Where There’s A Will, There’s A Way
I knew my website would be a success from the moment the idea came to me. My head instantly flooded with ideas about website design, slogans, lesson plans and marketing. The problem was I had never made a website before and knew nothing about marketing. I bought a “how-to-make-a-website” book and did all of the lessons in it three times each.
The first hurdle was over. There were hundreds more to follow – how to set up a domain name, how to upload a website, how to make an RSS file, what to do when your website disappears….
Some of these gave me major panic attacks. I remember one anxiety-ridden Sunday evening about a month after my site went live when it “disappeared” from the Web. I thought life as I knew it had ended. I woke up in the morning and checked my URL, and there it was. I’ve since learned that whatever problem arises, there is always a way to get over it if you have the will.
Fall Seven Times, Stand Up Eight (Japanese Proverb)
I like this saying. It’s the Japanese equivalent of “If at first you don’t succeed, try, try again.” This most applies to my initial attempts at creating my first web pages. Everything looked OK on the design page but then took on Picasso-esque dimensions when I looked at it in a browser. It sometimes took several dozen times to figure out why images didn’t appear where I wanted them or why my 8 x 6cm table was 2cm wide and 20cm deep. The same with my RSS files. It took weeks to find out that an apostrophe in the code of RSS means the whole thing will not appear in your browser, that you must put “'” in place of the apostrophe. Patience is a virtue. Tomorrow is another day. I don’t even notice the falling nowadays. My knees are now nicely hardened and spring me right back up.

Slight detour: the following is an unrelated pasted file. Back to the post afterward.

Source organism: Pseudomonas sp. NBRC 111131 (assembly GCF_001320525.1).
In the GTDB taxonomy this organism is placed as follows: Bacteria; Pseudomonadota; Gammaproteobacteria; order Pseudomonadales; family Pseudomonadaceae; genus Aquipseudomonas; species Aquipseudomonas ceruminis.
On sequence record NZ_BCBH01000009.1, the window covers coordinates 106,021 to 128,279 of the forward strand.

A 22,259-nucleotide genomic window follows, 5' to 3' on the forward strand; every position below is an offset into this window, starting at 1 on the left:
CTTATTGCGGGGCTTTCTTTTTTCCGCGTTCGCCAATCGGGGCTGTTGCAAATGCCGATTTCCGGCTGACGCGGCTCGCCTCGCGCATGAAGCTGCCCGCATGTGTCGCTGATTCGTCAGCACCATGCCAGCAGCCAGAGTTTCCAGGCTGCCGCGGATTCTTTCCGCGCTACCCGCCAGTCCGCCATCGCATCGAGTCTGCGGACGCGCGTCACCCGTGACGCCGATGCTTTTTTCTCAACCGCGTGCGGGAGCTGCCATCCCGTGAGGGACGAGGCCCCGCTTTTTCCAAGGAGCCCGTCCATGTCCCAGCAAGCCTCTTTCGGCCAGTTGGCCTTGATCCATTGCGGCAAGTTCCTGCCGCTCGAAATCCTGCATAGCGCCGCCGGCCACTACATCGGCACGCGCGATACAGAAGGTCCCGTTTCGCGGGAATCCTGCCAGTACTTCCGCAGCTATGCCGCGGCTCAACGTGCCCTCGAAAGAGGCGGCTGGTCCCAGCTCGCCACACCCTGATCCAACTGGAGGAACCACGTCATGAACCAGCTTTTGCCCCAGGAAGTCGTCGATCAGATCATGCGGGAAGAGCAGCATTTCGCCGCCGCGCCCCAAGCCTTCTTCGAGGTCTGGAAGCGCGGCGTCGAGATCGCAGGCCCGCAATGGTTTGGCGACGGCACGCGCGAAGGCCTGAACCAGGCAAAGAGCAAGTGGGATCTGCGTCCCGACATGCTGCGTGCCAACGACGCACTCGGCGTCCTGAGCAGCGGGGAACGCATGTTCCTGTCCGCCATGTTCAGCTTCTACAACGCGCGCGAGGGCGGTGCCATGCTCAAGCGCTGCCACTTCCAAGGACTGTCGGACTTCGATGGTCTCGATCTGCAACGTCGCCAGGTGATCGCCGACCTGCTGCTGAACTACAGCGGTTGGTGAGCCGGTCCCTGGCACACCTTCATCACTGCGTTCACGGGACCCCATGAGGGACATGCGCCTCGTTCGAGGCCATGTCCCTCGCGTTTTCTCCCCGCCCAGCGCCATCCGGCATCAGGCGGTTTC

A Thousand-Mile Journey Starts With a Single Step (Confucius or Lao Tzu?)
Not sure which one said it, but another favourite of mine. This really does make any project seem so doable no matter how big or daunting it might initially seem.
I first realized this when I decided on the title of my eBook, “1,000 Ideas and Activities for Language Teachers,” and gulped. I thought it’d take me years. I did my first 10, 15, 20 activities and then soon realized that 20 a day would only take 50 days and then hey presto, you’re done. After that, everything was a numbers game.
I decided to start my ESL Discussions site started with 500 pages, each with 20 questions about different topics – Fifty questions a day for 3 months and hey presto I was done again. The most important thing really is take that first step, no matter how long the journey. Rome wasn’t built in a day. Make your steps regular and, hey presto, you’ve journeyed the thousand miles. Great oaks from little acorns grow.
Every Wall Is A Door (Ralph Waldo Emerson)